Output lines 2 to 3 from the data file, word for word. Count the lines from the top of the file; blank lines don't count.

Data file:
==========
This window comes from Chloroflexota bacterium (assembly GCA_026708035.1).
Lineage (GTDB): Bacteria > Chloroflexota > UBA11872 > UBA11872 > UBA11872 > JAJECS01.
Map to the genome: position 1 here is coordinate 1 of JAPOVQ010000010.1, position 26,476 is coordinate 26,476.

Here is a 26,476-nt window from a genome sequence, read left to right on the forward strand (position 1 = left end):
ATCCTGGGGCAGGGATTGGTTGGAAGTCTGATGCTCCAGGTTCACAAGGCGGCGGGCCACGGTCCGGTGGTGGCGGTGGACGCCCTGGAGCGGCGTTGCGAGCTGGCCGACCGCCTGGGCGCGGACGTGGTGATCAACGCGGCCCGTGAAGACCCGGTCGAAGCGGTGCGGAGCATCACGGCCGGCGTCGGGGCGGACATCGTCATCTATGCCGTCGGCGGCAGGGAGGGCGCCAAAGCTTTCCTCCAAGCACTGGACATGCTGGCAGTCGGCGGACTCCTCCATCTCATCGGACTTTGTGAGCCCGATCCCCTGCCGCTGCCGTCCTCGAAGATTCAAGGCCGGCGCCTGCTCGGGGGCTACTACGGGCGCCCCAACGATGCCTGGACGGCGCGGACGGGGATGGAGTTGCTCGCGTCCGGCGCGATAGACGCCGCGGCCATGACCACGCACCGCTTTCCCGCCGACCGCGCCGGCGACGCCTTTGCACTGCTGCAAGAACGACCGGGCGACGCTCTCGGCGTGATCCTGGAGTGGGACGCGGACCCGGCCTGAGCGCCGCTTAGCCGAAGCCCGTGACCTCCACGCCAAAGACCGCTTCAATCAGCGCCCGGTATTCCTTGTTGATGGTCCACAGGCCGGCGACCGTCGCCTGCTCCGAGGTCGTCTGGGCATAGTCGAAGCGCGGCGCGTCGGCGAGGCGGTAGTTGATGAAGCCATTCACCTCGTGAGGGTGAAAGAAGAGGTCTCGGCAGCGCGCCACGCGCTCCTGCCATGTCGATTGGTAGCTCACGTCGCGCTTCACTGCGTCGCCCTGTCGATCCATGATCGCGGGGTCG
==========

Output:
Lineage (GTDB): Bacteria > Chloroflexota > UBA11872 > UBA11872 > UBA11872 > JAJECS01.
Map to the genome: position 1 here is coordinate 1 of JAPOVQ010000010.1, position 26,476 is coordinate 26,476.